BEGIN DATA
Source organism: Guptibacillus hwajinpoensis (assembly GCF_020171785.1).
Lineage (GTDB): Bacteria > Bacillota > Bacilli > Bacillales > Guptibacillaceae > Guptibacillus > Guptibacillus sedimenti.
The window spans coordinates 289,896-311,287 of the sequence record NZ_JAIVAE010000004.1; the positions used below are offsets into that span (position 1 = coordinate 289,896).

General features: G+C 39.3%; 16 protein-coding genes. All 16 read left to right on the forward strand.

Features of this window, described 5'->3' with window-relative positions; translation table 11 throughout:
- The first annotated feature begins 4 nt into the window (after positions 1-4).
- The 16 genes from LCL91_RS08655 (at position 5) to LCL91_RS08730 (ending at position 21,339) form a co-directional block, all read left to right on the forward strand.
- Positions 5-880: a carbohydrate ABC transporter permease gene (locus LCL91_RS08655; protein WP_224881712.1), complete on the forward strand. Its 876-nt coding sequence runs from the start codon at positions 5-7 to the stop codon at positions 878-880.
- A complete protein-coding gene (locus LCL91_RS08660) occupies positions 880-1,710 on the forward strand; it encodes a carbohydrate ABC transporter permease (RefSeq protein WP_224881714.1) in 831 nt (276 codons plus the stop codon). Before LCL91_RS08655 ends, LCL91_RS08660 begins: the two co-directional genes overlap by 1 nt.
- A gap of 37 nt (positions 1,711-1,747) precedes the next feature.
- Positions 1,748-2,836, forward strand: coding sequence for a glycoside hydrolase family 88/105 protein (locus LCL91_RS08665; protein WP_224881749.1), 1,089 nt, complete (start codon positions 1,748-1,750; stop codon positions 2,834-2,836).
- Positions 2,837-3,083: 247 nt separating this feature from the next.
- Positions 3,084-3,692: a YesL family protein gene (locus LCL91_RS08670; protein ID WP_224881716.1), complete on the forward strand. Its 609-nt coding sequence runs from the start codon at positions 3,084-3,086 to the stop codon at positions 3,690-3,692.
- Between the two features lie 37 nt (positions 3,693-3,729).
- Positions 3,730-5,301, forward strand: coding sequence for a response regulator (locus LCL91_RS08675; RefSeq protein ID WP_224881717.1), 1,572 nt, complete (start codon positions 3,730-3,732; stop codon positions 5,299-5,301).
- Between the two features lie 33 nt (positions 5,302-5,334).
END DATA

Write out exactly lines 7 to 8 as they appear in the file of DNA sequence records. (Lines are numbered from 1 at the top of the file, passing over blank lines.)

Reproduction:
- The 16 genes from LCL91_RS08655 (at position 5) to LCL91_RS08730 (ending at position 21,339) form a co-directional block, all read left to right on the forward strand.
- Positions 5-880: a carbohydrate ABC transporter permease gene (locus LCL91_RS08655; protein WP_224881712.1), complete on the forward strand. Its 876-nt coding sequence runs from the start codon at positions 5-7 to the stop codon at positions 878-880.